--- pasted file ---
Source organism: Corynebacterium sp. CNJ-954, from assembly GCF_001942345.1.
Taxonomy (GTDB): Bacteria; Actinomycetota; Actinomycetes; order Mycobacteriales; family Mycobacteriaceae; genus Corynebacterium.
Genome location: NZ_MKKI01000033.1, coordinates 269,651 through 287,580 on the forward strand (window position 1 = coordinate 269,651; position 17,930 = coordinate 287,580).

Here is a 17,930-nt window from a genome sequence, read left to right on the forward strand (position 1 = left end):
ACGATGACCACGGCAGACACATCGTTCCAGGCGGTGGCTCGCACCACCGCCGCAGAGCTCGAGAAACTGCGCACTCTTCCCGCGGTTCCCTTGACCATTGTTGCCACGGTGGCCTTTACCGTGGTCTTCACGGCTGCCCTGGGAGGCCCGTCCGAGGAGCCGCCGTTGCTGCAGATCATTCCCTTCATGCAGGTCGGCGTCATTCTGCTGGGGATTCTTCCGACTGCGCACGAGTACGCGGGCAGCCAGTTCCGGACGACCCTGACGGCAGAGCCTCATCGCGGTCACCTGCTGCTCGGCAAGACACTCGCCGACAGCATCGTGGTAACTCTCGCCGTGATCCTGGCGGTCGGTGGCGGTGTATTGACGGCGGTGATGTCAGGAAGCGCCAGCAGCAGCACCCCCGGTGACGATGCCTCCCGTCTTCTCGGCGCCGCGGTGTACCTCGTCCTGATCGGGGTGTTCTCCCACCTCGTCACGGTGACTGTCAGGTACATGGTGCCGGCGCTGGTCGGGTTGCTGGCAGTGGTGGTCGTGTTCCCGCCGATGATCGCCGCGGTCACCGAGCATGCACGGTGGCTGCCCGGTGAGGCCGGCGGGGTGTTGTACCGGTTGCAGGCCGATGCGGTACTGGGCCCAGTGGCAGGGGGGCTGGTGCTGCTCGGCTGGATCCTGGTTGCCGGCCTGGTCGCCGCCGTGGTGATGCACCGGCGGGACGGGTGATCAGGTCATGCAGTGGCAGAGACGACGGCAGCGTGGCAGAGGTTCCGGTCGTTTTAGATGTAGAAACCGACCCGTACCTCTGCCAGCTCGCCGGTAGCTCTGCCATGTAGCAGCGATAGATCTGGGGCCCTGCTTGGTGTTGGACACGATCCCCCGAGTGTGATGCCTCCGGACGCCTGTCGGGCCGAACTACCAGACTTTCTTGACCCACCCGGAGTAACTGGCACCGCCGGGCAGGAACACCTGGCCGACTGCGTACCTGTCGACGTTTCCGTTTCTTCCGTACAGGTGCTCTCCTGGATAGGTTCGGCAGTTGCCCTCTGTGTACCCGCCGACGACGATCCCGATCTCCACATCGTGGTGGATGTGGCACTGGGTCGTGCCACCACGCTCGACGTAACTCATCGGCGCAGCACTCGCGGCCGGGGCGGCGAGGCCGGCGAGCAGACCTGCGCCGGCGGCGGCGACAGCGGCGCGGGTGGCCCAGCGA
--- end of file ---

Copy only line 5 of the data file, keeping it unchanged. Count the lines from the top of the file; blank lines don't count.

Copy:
ACGATGACCACGGCAGACACATCGTTCCAGGCGGTGGCTCGCACCACCGCCGCAGAGCTCGAGAAACTGCGCACTCTTCCCGCGGTTCCCTTGACCATTGTTGCCACGGTGGCCTTTACCGTGGTCTTCACGGCTGCCCTGGGAGGCCCGTCCGAGGAGCCGCCGTTGCTGCAGATCATTCCCTTCATGCAGGTCGGCGTCATTCTGCTGGGGATTCTTCCGACTGCGCACGAGTACGCGGGCAGCCAGTTCCGGACGACCCTGACGGCAGAGCCTCATCGCGGTCACCTGCTGCTCGGCAAGACACTCGCCGACAGCATCGTGGTAACTCTCGCCGTGATCCTGGCGGTCGGTGGCGGTGTATTGACGGCGGTGATGTCAGGAAGCGCCAGCAGCAGCACCCCCGGTGACGATGCCTCCCGTCTTCTCGGCGCCGCGGTGTACCTCGTCCTGATCGGGGTGTTCTCCCACCTCGTCACGGTGACTGTCAGGTACATGGTGCCGGCGCTGGTCGGGTTGCTGGCAGTGGTGGTCGTGTTCCCGCCGATGATCGCCGCGGTCACCGAGCATGCACGGTGGCTGCCCGGTGAGGCCGGCGGGGTGTTGTACCGGTTGCAGGCCGATGCGGTACTGGGCCCAGTGGCAGGGGGGCTGGTGCTGCTCGGCTGGATCCTGGTTGCCGGCCTGGTCGCCGCCGTGGTGATGCACCGGCGGGACGGGTGATCAGGTCATGCAGTGGCAGAGACGACGGCAGCGTGGCAGAGGTTCCGGTCGTTTTAGATGTAGAAACCGACCCGTACCTCTGCCAGCTCGCCGGTAGCTCTGCCATGTAGCAGCGATAGATCTGGGGCCCTGCTTGGTGTTGGACACGATCCCCCGAGTGTGATGCCTCCGGACGCCTGTCGGGCCGAACTACCAGACTTTCTTGACCCACCCGGAGTAACTGGCACCGCCGGGCAGGAACACCTGGCCGACTGCGTACCTGTCGACGTTTCCGTTTCTTCCGTACAGGTGCTCTCCTGGATAGGTTCGGCAGTTGCCCTCTGTGTACCCGCCGACGACGATCCCGATCTCCACATCGTGGTGGATGTGGCACTGGGTCGTGCCACCACGCTCGACGTAACTCATCGGCGCAGCACTCGCGGCCGGGGCGGCGAGGCCGGCGAGCAGACCTGCGCCGGCGGCGGCGACAGCGGCGCGGGTGGCCCAGCGA